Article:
The Neal Morse Band - Similitude Of A Dream album review

Oh come all ye faithful… With an eye fixed on the magnitude of concept albums such as The Wall and Tommy, Neal Morse and his fellow pilgrims progress to their grandest spiritual opus yet

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Following 2015’s The Grand Experiment – which saw Neal Morse and his band go into the studio to create music with no prepared material – the singer, multi-instrumentalist and songwriter heads in the complete opposite direction with the meticulously composed and arranged The Similitude Of A Dream.

It’s a hugely ambitious double concept album – and triple vinyl set – inspired by John Bunyan’s 17th-century Christian morality tale The Pilgrim’s Progress. Ever since he became a born-again Christian in 2002, Morse has never shied away from proselytising with his music, and while The Similitude… may not be classified as Worship Music in the same sense as Morse’s solo releases To God Be The Glory and God Won’t Give Up, there’s simply no escaping the overtly religious nature of this material.

If your favourite prog track is Freewill by Rush then move briskly along, please – there’s nothing for you here. The lyrics are full of references to angels, salvation and grace in a manner that would make God-fearing spandex-rockers Stryper blush.

(Image: © Stuart Briers)

In Bunyan’s allegorical adventure, his hero, the unsurprisingly named Christian, journeys out from the City Of Destruction and eventually finds his way to the Celestial City, avoiding numerous temptations and secular distractions along the way.

Morse’s approach is not exactly heavy on the allegories – ‘You’ve got to get out of the City Of Destruction’ he sings in (you guessed it) City Of Destruction, which is about as subtle as a steel-toecapped boot to the family jewels. And the line ‘Join us in our merry band’ in Shortcut To Salvation is almost unforgivably twee.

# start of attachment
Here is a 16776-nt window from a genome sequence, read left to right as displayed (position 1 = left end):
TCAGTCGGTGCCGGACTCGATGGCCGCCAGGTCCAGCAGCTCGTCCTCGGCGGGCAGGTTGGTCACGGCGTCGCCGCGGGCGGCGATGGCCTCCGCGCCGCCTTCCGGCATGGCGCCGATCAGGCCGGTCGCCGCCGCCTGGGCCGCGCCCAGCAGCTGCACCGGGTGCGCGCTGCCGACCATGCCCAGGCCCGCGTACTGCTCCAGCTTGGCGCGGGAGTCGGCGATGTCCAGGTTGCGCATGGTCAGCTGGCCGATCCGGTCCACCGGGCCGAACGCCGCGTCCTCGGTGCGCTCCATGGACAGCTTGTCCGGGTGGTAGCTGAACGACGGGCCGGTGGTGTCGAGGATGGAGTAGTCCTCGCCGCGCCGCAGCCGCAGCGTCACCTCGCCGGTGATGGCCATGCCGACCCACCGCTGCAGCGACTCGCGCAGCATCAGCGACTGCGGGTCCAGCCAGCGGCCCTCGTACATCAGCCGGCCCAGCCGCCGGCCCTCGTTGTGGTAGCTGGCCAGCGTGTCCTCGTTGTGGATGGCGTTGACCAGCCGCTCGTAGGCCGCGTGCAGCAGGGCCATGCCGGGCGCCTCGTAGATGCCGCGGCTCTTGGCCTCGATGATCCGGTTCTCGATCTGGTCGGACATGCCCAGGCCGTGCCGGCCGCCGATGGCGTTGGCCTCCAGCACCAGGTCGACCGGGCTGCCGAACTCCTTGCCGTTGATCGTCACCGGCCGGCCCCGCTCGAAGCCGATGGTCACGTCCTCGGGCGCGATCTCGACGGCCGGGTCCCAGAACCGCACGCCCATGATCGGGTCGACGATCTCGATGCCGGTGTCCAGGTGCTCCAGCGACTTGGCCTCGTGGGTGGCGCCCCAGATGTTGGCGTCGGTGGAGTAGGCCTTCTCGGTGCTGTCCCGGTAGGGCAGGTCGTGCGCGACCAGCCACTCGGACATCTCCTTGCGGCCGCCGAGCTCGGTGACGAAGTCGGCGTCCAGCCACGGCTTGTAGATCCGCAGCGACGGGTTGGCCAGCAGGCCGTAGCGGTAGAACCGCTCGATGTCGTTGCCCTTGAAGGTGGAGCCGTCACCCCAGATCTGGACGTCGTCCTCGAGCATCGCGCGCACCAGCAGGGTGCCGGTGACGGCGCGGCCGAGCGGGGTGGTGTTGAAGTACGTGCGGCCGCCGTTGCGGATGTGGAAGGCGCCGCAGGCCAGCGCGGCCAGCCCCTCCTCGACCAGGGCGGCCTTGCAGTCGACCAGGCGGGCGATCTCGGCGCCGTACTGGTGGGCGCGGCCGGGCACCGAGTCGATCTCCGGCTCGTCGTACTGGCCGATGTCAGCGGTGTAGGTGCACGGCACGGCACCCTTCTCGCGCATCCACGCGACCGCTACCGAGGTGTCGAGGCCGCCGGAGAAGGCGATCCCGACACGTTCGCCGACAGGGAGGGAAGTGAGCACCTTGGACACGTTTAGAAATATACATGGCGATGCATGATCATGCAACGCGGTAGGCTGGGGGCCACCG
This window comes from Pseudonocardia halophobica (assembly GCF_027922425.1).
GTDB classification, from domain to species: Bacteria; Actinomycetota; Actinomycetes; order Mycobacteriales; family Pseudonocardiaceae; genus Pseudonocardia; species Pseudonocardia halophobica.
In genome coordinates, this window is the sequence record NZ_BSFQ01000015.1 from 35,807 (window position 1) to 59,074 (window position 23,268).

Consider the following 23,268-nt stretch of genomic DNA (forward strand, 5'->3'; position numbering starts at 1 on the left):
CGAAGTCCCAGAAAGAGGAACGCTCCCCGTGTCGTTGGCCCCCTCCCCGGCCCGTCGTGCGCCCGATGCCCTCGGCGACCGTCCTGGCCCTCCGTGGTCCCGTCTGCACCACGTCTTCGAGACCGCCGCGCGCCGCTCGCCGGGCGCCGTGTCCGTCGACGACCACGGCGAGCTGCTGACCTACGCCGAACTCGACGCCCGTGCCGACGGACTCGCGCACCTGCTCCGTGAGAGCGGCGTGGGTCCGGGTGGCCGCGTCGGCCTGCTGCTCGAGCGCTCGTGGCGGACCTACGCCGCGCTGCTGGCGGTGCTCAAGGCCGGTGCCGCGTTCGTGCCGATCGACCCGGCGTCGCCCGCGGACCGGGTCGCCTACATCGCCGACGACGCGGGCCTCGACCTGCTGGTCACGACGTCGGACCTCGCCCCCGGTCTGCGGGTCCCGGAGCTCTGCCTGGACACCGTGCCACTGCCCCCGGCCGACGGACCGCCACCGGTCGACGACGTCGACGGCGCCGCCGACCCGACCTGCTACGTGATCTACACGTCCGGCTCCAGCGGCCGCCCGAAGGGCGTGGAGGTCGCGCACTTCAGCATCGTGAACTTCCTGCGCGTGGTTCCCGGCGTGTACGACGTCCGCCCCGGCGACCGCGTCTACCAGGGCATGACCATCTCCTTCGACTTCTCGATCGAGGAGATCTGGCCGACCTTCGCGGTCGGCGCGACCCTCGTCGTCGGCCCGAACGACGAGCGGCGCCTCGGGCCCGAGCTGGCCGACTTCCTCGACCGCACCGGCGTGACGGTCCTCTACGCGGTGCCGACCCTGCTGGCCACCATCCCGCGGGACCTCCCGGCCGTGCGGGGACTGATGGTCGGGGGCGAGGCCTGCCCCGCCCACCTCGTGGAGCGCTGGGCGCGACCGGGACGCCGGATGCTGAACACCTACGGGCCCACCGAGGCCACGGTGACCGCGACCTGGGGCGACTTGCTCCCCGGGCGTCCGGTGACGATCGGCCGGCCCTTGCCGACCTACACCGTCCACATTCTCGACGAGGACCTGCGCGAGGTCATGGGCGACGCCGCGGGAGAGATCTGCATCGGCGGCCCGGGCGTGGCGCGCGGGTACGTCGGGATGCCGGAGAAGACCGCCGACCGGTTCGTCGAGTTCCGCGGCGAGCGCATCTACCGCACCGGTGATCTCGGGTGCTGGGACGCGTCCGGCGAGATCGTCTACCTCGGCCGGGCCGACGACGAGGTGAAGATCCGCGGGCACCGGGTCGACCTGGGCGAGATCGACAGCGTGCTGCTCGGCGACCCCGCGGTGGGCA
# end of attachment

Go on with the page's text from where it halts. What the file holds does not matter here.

Fortunately, the musical content is much stronger than the lyrics. This is the same group of virtuosi that cut The Grand Experiment and have toured with Morse since 2012, with Bill Hubauer on keys and guitarist Eric Gillette joining long-time collaborators Randy George on bass and Mike Portnoy on drums.

As ever, there’s no lack of bombast – go big or go home seems to be Morse’s overriding musical mindset.

Morse is nothing if not a generous bandleader, giving everyone an abundance of opportunities to strut their stuff. Hubauer gets to cut loose in We Have Got To Go, and Eric Gillette cuts a surprisingly jazzy solo in Draw The Line. Portnoy, of course, is irrepressible, and his rambunctious tom/kick groove is the impetus behind Confrontation, while his nimble yet powerful playing is all over The Battle.

As ever, there’s no lack of bombast – go big or go home seems to be Morse’s overriding musical mindset – and that could be exhausting if that was all he had to offer, but over the course of this double album he draws upon a satisfyingly broad palette. The hugely catchy The Ways Of A Fool suggests Supertramp or ELO, Sloth has shades of Pink Floyd, and there’s even a dash of Americana and folk in Freedom Song.

The Man In The Iron Cage pumps up the power with a shot of metal in the guitar riff as Habauer’s organ brings to mind vintage Jon Lord in Deep Purple, while I’m Running boasts a soulful horn section with a wicked funky bass break from Randy George.

If there’s one musical weakness, it’s Morse’s presence as a vocalist. He’s never going to compete with the mighty pipes of Ronnie James Dio, the witty style of Ian Anderson, or Jon Anderson’s lofty range. He compensates by delivering his lyrics with unflinching commitment and an inextinguishable passion for the material.

Portnoy has compared The Similitude Of A Dream to The Who’s Tommy and Pink Floyd’s The Wall – a confidence that hopefully will be backed up by public acclaim, if not mass commercial demand. Those albums were released at a time when rock was at its zenith – The Wall and Tommy both sold millions of copies, a feat precious few releases achieve today, never mind progressive rock concept albums based on 17th-century religious texts (although we can’t write off the possibility of an army of churchgoing Spock’s Beard and Transatlantic fans inhabiting the US Bible Belt).

However, while its clearly not Morse’s intention to separate the message and the medium, putting the evangelising to one side, the scale and accomplishment of The Similitude Of A Dream sets a new high-water mark in an already impressive career.

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